dissimulate

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dis·sim·u·late

 (dĭ-sĭm′yə-lāt′)
v. dis·sim·u·lat·ed, dis·sim·u·lat·ing, dis·sim·u·lates
v.tr.
To conceal (one's intentions, for example) under a feigned appearance. See Synonyms at disguise.
v.intr.
To conceal one's true feelings or intentions.

[Middle English dissimulaten, from Latin dissimulāre, dissimulāt- : dis-, dis- + simulāre, to simulate; see simulate.]

dis·sim′u·la′tion n.
dis·sim′u·la′tive adj.
dis·sim′u·la′tor n.

dissimulate

(dɪˈsɪmjʊˌleɪt)
vb
to conceal (one's real feelings) by pretence
disˌsimuˈlation n
disˈsimulative adj
disˈsimuˌlator n

dis•sim•u•late

(dɪˈsɪm yəˌleɪt)

v. -lat•ed, -lat•ing. v.t.
1. to disguise or conceal under a false appearance.
v.i.
2. to conceal one's true motives, thoughts, etc., by some pretense.
[1525–35; < Latin dissimulātus, past participle of dissimulāre to feign. See dis-1, simulate]
dis•sim`u•la′tion, n.
dis•sim′u•la`tive, adj.
dis•sim′u•la`tor, n.

dissimulate


Past participle: dissimulated
Gerund: dissimulating

Imperative
dissimulate
dissimulate
Present
I dissimulate
you dissimulate
he/she/it dissimulates
we dissimulate
you dissimulate
they dissimulate
Preterite
I dissimulated
you dissimulated
he/she/it dissimulated
we dissimulated
you dissimulated
they dissimulated
Present Continuous
I am dissimulating
you are dissimulating
he/she/it is dissimulating
we are dissimulating
you are dissimulating
they are dissimulating
Present Perfect
I have dissimulated
you have dissimulated
he/she/it has dissimulated
we have dissimulated
you have dissimulated
they have dissimulated
Past Continuous
I was dissimulating
you were dissimulating
he/she/it was dissimulating
we were dissimulating
you were dissimulating
they were dissimulating
Past Perfect
I had dissimulated
you had dissimulated
he/she/it had dissimulated
we had dissimulated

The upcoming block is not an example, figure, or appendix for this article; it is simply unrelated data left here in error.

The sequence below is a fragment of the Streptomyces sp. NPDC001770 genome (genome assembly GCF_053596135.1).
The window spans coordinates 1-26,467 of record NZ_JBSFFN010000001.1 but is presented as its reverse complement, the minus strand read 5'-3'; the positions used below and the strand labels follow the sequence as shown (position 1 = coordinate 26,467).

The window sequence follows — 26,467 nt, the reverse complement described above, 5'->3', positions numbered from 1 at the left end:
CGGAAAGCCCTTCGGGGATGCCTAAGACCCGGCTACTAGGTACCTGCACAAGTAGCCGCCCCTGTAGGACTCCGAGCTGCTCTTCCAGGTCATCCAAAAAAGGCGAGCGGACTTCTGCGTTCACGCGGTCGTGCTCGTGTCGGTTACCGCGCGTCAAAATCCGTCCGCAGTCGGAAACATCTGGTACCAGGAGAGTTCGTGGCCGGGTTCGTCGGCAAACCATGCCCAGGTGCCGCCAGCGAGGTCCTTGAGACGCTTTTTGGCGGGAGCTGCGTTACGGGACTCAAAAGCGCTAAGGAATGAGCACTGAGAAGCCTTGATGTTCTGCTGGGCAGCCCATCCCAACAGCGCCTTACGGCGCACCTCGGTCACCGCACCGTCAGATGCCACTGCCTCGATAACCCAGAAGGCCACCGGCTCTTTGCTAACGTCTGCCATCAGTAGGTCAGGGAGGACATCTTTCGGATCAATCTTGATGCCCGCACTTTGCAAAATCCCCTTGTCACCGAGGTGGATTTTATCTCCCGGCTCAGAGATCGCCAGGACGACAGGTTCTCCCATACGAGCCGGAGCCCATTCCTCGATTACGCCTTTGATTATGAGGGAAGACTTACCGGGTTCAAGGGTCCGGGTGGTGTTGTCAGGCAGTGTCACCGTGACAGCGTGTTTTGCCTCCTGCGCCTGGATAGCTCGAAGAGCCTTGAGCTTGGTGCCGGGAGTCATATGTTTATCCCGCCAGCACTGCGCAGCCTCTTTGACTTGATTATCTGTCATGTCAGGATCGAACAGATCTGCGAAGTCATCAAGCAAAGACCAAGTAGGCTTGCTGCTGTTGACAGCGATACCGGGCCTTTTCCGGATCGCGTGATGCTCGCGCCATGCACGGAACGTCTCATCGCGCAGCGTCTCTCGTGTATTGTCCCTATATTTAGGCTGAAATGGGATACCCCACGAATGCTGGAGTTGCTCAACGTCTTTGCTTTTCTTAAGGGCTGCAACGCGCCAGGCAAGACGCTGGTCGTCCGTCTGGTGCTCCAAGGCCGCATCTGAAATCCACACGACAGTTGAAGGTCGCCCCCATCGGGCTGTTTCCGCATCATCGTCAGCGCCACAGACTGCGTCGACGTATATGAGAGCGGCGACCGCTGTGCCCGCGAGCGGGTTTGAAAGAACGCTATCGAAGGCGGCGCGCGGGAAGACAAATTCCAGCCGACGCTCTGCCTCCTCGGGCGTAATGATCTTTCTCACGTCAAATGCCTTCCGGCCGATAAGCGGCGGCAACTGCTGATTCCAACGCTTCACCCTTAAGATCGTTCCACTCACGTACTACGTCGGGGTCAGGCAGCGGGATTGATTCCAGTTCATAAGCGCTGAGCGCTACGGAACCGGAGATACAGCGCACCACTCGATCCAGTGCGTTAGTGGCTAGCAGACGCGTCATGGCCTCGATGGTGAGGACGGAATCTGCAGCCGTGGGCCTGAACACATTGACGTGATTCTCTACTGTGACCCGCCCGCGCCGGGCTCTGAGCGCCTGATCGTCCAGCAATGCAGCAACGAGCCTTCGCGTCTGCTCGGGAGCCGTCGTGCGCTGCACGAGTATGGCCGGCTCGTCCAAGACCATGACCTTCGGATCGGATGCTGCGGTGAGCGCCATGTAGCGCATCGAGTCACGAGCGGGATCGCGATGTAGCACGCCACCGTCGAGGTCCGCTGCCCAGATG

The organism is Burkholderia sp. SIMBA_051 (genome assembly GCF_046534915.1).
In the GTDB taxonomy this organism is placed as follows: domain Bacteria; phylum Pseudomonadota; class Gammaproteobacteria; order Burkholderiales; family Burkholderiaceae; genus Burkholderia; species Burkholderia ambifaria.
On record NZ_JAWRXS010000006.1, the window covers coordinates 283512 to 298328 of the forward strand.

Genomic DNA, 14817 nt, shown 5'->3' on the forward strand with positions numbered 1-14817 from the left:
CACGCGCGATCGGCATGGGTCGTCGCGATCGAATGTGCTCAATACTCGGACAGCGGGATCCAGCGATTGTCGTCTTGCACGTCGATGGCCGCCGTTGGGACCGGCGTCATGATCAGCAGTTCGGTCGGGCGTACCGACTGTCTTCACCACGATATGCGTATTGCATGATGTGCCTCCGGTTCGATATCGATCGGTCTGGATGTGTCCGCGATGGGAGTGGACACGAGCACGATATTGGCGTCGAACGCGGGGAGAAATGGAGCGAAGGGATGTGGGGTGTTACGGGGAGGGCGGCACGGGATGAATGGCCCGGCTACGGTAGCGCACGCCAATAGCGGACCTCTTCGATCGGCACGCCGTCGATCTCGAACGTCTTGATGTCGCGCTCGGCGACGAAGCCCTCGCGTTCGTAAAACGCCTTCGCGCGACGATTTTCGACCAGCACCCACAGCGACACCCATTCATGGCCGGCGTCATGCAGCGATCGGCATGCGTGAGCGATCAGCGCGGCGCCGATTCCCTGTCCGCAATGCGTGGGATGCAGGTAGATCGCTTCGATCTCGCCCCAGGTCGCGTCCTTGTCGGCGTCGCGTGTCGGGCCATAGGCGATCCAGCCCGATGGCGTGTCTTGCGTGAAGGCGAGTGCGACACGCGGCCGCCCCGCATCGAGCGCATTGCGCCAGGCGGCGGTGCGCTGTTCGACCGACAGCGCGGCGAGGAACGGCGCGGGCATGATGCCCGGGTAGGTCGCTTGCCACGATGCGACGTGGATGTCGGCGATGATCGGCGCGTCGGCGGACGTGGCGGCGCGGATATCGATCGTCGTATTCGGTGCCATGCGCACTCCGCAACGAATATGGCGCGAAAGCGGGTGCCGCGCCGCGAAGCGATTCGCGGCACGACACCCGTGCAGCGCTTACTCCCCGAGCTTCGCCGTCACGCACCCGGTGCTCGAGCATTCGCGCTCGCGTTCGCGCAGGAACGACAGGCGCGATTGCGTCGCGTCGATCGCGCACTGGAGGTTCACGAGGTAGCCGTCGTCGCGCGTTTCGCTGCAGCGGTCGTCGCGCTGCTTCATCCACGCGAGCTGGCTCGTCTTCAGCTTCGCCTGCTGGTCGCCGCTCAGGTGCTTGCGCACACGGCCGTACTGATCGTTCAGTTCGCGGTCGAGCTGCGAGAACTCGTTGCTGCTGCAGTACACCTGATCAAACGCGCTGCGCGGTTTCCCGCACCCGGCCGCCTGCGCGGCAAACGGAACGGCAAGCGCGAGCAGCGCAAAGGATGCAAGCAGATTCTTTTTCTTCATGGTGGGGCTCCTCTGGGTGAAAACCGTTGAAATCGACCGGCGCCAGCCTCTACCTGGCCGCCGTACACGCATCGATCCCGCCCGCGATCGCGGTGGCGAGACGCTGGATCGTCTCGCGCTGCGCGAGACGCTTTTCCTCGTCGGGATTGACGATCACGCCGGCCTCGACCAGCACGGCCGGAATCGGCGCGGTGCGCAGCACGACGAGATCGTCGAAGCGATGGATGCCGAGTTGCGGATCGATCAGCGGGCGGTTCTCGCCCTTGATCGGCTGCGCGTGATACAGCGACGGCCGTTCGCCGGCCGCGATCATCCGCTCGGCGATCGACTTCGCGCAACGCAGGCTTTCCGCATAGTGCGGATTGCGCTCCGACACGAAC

you had dissimulated
they had dissimulated
Future
I will dissimulate
you will dissimulate
he/she/it will dissimulate
we will dissimulate
you will dissimulate
they will dissimulate
Future Perfect
I will have dissimulated
you will have dissimulated
he/she/it will have dissimulated
we will have dissimulated
you will have dissimulated
they will have dissimulated
Future Continuous
I will be dissimulating
you will be dissimulating
he/she/it will be dissimulating
we will be dissimulating
you will be dissimulating
they will be dissimulating
Present Perfect Continuous
I have been dissimulating
you have been dissimulating
he/she/it has been dissimulating
we have been dissimulating
you have been dissimulating
they have been dissimulating
Future Perfect Continuous
I will have been dissimulating
you will have been dissimulating
he/she/it will have been dissimulating
we will have been dissimulating
you will have been dissimulating
they will have been dissimulating
Past Perfect Continuous
I had been dissimulating
you had been dissimulating
he/she/it had been dissimulating
we had been dissimulating
you had been dissimulating
they had been dissimulating
Conditional
I would dissimulate
you would dissimulate
he/she/it would dissimulate
we would dissimulate
you would dissimulate
they would dissimulate
Past Conditional
I would have dissimulated
you would have dissimulated
he/she/it would have dissimulated
we would have dissimulated
you would have dissimulated
they would have dissimulated
ThesaurusAntonymsRelated WordsSynonymsLegend:
Verb1.dissimulate - hide (feelings) from other people
disguise, mask - make unrecognizable; "The herb masks the garlic taste"; "We disguised our faces before robbing the bank"

dissimulate

verb
To change or modify so as to prevent recognition of the true identity or character of:
Translations

dissimulate

[dɪˈsɪmjʊleɪt] VTdisimular

dissimulate

[dɪˈsɪmjʊleɪt]
vi (formal) (= dissemble) → dissimuler
vt (= hide) → dissimuler

dissimulate

vtverbergen
visich verstellen

dissimulate

[dɪˈsɪmjʊˌleɪt] vi (frm) → dissimulare
References in periodicals archive ?
The average length of stay was 19 days; none were detected by staff, though many genuine psychiatric patients confronted them as dissimulators.
62) Unlike Kozlov, Yurchak does not interpret the lack of protest in the USSR's final decades as a sign of society's "conformism, consumerism, and individualism," but neither does he follow Kharkhordin in viewing late Soviet citizens as dissimulators, who acted differently in the "official public" and the "hidden intimate.
Hallyn underscores the polemical context of Descartes' oeuvre in the final chapter, concluding that seasoned dissimulators are not above exposing the less subtle dissimulation of others when it suits them.